Commercially available portable desalination units typically require high-pressure pumps to push water through filters, which are very difficult to miniaturize without compromising the energy-efficiency of the device, explains Yoon.

    Instead, their unit relies on a technique called ion concentration polarization (ICP), which was pioneered by Han’s group more than 10 years ago. Rather than filtering water, the ICP process applies an electrical field to membranes placed above and below a channel of water. The membranes repel positively or negatively charged particles — including salt molecules, bacteria, and viruses — as they flow past. The charged particles are funneled into a second stream of water that is eventually discharged.

    The process removes both dissolved and suspended solids, allowing clean water to pass through the channel. Since it only requires a low-pressure pump, ICP uses less energy than other techniques.

    But ICP does not always remove all the salts floating in the middle of the channel. So the researchers incorporated a second process, known as electrodialysis, to remove remaining salt ions.

    Yoon and Kang used machine learning to find the ideal combination of ICP and electrodialysis modules. The optimal setup includes a two-stage ICP process, with water flowing through six modules in the first stage then through three in the second stage, followed by a single electrodialysis process. This minimized energy usage while ensuring the process remains self-cleaning.

    “While it is true that some charged particles could be captured on the ion exchange membrane, if they get trapped, we just reverse the polarity of the electric field and the charged particles can be easily removed,” Yoon explains.

    They shrunk and stacked the ICP and electrodialysis modules to improve their energy efficiency and enable them to fit inside a portable device. The researchers designed the device for nonexperts, with just one button to launch the automatic desalination and purification process. Once the salinity level and the number of particles decrease to specific thresholds, the device notifies the user that the water is drinkable.

    The researchers also created a smartphone app that can control the unit wirelessly and report real-time data on power consumption and water salinity.

    Beach tests

    After running lab experiments using water with different salinity and turbidity (cloudiness) levels, they field-tested the device at Boston’s Carson Beach.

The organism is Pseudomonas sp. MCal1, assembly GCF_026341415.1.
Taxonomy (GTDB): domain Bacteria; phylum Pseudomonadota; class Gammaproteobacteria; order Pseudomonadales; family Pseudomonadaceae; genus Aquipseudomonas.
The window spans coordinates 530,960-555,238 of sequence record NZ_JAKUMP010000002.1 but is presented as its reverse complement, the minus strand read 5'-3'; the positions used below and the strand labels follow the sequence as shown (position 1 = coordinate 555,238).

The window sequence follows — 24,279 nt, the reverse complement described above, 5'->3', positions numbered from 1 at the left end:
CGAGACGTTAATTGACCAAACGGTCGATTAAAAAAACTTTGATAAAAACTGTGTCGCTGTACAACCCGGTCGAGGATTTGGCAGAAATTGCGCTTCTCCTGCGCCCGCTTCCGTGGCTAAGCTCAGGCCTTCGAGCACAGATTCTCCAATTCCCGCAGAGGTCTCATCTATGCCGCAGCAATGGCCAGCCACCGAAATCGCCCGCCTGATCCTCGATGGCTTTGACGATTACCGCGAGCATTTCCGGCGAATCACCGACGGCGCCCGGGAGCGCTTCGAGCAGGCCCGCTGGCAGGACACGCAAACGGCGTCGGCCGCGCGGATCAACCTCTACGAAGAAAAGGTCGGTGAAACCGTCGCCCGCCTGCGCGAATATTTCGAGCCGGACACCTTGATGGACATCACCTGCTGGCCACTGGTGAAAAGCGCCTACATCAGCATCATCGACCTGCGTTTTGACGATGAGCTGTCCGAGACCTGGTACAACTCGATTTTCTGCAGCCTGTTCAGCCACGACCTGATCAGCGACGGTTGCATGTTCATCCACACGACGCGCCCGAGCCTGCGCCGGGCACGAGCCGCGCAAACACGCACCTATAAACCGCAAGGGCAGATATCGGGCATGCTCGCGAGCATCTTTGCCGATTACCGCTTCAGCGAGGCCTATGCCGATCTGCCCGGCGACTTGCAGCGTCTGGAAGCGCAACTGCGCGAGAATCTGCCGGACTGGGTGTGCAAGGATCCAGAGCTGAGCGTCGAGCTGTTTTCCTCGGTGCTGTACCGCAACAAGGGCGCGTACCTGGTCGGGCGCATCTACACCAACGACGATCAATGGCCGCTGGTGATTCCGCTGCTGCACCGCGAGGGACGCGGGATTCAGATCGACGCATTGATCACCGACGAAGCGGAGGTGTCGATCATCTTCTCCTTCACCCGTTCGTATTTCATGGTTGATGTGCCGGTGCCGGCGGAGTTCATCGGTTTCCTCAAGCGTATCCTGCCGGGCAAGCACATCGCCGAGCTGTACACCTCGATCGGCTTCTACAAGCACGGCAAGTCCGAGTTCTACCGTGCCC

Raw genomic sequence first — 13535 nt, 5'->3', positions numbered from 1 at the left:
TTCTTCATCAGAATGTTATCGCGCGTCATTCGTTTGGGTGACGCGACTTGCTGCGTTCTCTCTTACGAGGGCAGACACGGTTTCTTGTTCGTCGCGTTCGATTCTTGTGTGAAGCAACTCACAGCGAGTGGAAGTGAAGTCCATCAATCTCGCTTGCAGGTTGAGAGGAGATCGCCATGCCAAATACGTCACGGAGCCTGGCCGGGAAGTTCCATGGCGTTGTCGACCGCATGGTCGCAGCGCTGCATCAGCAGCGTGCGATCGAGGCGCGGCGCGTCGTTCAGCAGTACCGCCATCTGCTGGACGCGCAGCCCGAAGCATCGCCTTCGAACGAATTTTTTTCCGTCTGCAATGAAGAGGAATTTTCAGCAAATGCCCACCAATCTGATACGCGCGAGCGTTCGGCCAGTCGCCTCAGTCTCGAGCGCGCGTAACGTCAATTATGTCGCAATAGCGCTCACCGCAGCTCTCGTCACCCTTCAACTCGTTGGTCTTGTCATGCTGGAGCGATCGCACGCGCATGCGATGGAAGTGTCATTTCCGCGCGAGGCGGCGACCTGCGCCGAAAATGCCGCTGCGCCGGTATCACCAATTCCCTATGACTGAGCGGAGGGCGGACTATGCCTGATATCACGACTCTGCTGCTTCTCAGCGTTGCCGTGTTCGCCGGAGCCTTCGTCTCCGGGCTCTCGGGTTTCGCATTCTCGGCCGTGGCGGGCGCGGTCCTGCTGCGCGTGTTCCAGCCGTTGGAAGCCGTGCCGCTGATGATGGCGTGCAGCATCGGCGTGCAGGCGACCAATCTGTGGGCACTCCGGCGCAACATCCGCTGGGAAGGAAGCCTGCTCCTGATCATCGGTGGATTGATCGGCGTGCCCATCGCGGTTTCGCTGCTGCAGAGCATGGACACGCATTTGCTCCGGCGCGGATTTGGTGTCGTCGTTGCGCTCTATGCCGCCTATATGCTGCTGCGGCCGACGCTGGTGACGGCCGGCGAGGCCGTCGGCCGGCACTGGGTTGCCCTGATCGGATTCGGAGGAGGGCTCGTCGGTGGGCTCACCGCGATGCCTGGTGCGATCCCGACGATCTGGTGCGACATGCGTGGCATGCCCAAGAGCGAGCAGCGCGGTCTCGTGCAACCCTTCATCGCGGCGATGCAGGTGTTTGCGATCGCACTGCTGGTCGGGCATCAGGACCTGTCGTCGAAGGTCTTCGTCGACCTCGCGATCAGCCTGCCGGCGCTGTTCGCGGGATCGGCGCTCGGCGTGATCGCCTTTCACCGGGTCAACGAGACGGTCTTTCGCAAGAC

Yoon and Kwon set the box near the shore and tossed the feed tube into the water. In about half an hour, the device had filled a plastic drinking cup with clear, drinkable water.

    “It was successful even in its first run, which was quite exciting and surprising. But I think the main reason we were successful is the accumulation of all these little advances that we made along the way,” Han says.

    The resulting water exceeded World Health Organization quality guidelines, and the unit reduced the amount of suspended solids by at least a factor of 10. Their prototype generates drinking water at a rate of 0.3 liters per hour, and requires only 20 watts of power per liter.

    “Right now, we are pushing our research to scale up that production rate,” Yoon says.

    One of the biggest challenges of designing the portable system was engineering an intuitive device that could be used by anyone, Han says.

    Yoon hopes to make the device more user-friendly and improve its energy efficiency and production rate through a startup he plans to launch to commercialize the technology.

    In the lab, Han wants to apply the lessons he’s learned over the past decade to water-quality issues that go beyond desalination, such as rapidly detecting contaminants in drinking water.

    “This is definitely an exciting project, and I am proud of the progress we have made so far, but there is still a lot of work to do,” he says.

    For example, while “development of portable systems using electro-membrane processes is an original and exciting direction in off-grid, small-scale desalination,” the effects of fouling, especially if the water has high turbidity, could significantly increase maintenance requirements and energy costs, notes Nidal Hilal, professor of engineering and director of the New York University Abu Dhabi Water research center, who was not involved with this research.

    “Another limitation is the use of expensive materials,” he adds. “It would be interesting to see similar systems with low-cost materials in place.”

    The research was funded, in part, by the DEVCOM Soldier Center, the Abdul Latif Jameel Water and Food Systems Lab (J-WAFS), the Experimental AI Postdoc Fellowship Program of Northeastern University, and the Roux AI Institute. More